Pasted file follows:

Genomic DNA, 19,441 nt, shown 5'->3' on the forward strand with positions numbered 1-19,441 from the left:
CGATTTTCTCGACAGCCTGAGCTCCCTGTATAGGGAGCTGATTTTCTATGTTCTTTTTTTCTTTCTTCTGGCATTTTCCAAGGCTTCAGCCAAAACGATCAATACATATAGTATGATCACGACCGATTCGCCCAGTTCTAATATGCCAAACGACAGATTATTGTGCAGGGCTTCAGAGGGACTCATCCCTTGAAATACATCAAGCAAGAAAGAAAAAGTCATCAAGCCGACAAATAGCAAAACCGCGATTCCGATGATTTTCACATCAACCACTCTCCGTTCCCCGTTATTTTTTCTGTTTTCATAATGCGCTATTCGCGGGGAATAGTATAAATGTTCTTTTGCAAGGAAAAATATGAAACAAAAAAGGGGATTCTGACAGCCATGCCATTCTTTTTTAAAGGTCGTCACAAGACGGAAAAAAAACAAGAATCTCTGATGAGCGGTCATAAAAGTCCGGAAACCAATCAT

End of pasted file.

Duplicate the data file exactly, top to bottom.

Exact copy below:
Genomic DNA, 19,441 nt, shown 5'->3' on the forward strand with positions numbered 1-19,441 from the left:
CGATTTTCTCGACAGCCTGAGCTCCCTGTATAGGGAGCTGATTTTCTATGTTCTTTTTTTCTTTCTTCTGGCATTTTCCAAGGCTTCAGCCAAAACGATCAATACATATAGTATGATCACGACCGATTCGCCCAGTTCTAATATGCCAAACGACAGATTATTGTGCAGGGCTTCAGAGGGACTCATCCCTTGAAATACATCAAGCAAGAAAGAAAAAGTCATCAAGCCGACAAATAGCAAAACCGCGATTCCGATGATTTTCACATCAACCACTCTCCGTTCCCCGTTATTTTTTCTGTTTTCATAATGCGCTATTCGCGGGGAATAGTATAAATGTTCTTTTGCAAGGAAAAATATGAAACAAAAAAGGGGATTCTGACAGCCATGCCATTCTTTTTTAAAGGTCGTCACAAGACGGAAAAAAAACAAGAATCTCTGATGAGCGGTCATAAAAGTCCGGAAACCAATCAT